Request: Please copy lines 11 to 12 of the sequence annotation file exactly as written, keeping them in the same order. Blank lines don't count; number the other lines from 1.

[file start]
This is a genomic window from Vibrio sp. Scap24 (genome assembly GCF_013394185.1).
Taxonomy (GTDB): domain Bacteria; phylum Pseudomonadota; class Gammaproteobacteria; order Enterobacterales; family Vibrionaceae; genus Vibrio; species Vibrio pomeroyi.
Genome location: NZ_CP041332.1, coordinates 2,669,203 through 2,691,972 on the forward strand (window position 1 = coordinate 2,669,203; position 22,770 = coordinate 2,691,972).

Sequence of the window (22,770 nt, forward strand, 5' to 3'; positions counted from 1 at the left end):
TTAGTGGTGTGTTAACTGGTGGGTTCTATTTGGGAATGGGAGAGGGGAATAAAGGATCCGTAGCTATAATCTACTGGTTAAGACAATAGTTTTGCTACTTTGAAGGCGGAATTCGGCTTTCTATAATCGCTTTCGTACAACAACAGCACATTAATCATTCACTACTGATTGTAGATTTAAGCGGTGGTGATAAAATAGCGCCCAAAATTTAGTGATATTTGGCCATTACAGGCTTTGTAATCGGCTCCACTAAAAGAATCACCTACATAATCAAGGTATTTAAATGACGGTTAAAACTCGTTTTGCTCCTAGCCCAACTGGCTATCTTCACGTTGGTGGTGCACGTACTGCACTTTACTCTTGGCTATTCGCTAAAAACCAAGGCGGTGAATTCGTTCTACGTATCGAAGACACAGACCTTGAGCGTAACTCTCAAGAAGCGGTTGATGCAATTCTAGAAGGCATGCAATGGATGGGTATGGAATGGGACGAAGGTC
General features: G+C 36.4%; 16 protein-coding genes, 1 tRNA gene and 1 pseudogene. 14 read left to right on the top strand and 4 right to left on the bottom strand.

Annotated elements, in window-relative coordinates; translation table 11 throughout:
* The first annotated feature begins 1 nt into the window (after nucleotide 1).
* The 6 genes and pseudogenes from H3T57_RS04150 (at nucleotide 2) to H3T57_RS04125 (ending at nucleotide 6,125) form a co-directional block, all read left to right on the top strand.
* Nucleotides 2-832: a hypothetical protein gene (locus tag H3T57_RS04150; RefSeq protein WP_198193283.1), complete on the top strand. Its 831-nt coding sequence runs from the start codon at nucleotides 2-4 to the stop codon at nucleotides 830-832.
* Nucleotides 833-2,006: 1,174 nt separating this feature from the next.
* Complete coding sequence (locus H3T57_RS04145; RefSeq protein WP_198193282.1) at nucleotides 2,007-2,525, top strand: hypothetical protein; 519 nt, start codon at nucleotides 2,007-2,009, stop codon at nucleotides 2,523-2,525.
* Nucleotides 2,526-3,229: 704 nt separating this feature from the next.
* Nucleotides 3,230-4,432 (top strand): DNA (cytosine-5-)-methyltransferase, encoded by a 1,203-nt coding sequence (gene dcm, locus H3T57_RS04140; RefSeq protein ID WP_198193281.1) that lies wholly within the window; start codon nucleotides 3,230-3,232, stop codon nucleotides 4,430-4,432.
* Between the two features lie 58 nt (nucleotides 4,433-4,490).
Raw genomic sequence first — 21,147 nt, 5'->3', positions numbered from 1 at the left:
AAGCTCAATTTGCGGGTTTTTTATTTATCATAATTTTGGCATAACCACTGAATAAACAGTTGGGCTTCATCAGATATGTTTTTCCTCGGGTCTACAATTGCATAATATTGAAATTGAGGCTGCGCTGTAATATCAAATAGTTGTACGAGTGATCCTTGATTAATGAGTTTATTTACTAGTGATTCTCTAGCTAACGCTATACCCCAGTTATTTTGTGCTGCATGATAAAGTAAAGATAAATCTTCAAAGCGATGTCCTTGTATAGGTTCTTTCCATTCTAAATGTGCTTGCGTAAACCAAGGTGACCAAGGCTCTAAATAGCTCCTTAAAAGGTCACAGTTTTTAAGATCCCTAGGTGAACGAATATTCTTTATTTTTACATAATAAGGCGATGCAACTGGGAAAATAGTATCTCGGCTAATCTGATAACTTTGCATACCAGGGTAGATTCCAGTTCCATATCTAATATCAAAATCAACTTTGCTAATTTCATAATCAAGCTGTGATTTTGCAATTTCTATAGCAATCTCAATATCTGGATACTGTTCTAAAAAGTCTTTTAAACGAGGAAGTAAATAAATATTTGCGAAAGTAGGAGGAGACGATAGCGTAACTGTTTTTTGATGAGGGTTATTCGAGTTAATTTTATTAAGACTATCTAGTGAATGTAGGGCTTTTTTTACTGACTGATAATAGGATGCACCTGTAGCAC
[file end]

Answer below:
* Nucleotides 833-2,006: 1,174 nt separating this feature from the next.
* Complete coding sequence (locus H3T57_RS04145; RefSeq protein WP_198193282.1) at nucleotides 2,007-2,525, top strand: hypothetical protein; 519 nt, start codon at nucleotides 2,007-2,009, stop codon at nucleotides 2,523-2,525.